• Fr Z sure is a Modernist – still, I suppose he can be trusted on the correct forms of address for a bishop.

      I have to admit, however, that I have always (pre and post Vatican II) disliked these forms of address and the bowing, kissing ring etc. I go along with it when expected, but I really do not like it. I hope that doesn’t mean I’m a closet Modernist although those given to excesses of deference will definitely write me off as such now, if they haven’t already done so.

      See if I care… 🙂

        • Augustine,

          I never heard that before. What’s your opinion about kneeling, kissing bishop’s rings etc? I’m not sure I would feel comfortable although I don’t meet that many bishops so it’s not something I have to think about.

        • Augustine,

          That’s a new one on me. So new that I decided to check quickly with our old friend, the Catholic Encyclopaedia where I found this:

          “Custom prescribes that a layman or a cleric of inferior grade on being presented to a bishop should kiss his hand, that is to say his episcopal ring, but it is a popular misapprehension to suppose that any indulgence is attached to the act.”

          .

          • I’m assuming that all this genuflection protocol happens in church as part of the liturgy. What about when you first meet the bishop during the bunfight in the church hall afterwards? Genuflecting and ring-kissing is tricky with a cup of tea in your hand. However, many of us pew catholics in the east have this situation coming up. Advice?

            • Pew Catholic,

              My advice to anyone meeting Archbishop Cushley over a cup of tea is to inform him of this website and blog where he will find all the evidence he needs of a crisis in his archdiocese and beyond. And that after quoting his Catholic Herald interview and saying “you cannot be serious!”

      • I came to this blog thinking it might have more information about what’s going on at Maryvale. Statements like “Fr Z is a modernist” are just so ridiculous that, unfortunately, it makes me question the reliability of anything else that might be written here.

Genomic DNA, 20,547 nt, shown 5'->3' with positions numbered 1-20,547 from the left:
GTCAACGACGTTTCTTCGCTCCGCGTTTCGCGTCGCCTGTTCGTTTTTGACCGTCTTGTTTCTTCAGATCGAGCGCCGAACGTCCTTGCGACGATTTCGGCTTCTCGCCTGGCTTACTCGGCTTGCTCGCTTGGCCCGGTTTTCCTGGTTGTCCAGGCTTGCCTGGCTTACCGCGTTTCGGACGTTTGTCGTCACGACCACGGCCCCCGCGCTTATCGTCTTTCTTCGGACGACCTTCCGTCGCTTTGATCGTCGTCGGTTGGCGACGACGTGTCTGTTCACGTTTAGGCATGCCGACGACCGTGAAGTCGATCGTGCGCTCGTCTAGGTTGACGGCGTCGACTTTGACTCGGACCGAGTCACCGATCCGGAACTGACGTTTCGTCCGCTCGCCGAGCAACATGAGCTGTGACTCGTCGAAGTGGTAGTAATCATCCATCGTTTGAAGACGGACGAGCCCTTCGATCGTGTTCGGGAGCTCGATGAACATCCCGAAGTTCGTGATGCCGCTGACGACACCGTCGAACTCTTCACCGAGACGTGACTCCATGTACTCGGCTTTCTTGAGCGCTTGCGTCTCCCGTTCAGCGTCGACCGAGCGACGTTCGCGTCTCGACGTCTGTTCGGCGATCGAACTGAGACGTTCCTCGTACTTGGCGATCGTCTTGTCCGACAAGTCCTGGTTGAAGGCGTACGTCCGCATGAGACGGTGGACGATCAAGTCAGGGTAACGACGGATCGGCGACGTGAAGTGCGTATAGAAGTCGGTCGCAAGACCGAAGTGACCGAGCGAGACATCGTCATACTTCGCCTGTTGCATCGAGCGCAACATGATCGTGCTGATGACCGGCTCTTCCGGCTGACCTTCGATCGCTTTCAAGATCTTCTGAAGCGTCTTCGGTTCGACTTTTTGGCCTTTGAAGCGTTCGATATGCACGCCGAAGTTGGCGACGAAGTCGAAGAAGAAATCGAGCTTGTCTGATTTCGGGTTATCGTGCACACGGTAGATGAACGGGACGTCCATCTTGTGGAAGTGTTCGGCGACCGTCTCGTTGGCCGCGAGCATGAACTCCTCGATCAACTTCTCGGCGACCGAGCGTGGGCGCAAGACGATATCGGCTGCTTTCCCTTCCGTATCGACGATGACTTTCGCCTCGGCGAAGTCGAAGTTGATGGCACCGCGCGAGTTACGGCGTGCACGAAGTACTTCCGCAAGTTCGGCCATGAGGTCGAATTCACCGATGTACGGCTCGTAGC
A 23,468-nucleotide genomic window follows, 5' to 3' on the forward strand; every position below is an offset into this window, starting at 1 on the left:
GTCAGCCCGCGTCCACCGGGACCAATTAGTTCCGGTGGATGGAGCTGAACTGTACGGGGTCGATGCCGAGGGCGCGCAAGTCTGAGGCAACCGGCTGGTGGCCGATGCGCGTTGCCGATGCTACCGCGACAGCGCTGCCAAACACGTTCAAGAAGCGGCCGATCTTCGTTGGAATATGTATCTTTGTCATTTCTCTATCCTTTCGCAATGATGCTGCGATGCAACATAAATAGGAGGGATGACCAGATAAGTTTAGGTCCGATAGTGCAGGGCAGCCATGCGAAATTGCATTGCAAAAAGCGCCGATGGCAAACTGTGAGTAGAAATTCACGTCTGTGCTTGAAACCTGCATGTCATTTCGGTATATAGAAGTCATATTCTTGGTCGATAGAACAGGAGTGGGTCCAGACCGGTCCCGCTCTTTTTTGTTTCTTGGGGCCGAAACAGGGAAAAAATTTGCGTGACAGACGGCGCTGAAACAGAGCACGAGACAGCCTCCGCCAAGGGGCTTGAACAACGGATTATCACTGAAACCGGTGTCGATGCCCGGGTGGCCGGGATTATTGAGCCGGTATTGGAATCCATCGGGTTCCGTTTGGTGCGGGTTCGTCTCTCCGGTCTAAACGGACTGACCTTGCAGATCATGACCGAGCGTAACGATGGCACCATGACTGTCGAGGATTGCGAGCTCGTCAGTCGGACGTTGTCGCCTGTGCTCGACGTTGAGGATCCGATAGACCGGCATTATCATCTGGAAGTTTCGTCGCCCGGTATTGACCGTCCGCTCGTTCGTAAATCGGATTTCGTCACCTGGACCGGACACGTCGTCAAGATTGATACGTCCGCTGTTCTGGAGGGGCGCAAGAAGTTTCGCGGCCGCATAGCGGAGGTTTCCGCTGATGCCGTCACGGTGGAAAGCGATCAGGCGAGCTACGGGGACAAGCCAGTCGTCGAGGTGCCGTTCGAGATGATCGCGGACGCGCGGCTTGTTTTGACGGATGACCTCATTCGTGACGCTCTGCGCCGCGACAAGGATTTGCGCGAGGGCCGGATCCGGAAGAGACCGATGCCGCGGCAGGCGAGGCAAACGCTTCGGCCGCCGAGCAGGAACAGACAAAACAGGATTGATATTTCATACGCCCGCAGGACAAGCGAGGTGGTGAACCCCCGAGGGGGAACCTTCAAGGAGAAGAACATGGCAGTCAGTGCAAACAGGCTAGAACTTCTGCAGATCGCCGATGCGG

• Daniel,

          If you are of the opinion that Fr Z is NOT a modernist, then let’s hear it. As someone who has been blocked from his blog for merely pointing out that when he supports Extraordinary Ministers of Holy Communion he is contradicting article 8 of the 1997 Instruction on the Laity (which forbade their use even in a packed church) I hold to the view that he is a modernist. Feel free to prove me wrong. Unlike Fr Z’s blog, this one is not moderated after the first comment is approved. And you can disagree with me (or any of us here) without fear of being permanently excluded from our midst.

          As for finding out more about the Maryvale situation – well, it seems to be shrouded in mystery. Nobody is saying anything. The Catholic Herald (another censored blog) didn’t allow any comments at all, under their report. That is very unusual, if not a first.

          At least here, what little we know is out there in the open. Well, that’s not quite true. I have been given information in the past about Maryvale that does not make for edifying reading, information which may or may not be linked to these resignations. Time will tell. I’m sure the truth will out in the end.

          Suffice to say, I have never been of the view that Maryvale is a wonderfully orthodox institution. Even during my own short stint there, they were promoting the Alpha course. Orthodox? Really?

          I would only add that were it, in fact, to be the case that some Maryvale out & out modernist is in some way undermining the authentic teaching of doctrine and morals in the Institute, then, far from resigning Dr Petroc Willey and colleagues should be publicising the fact far and wide.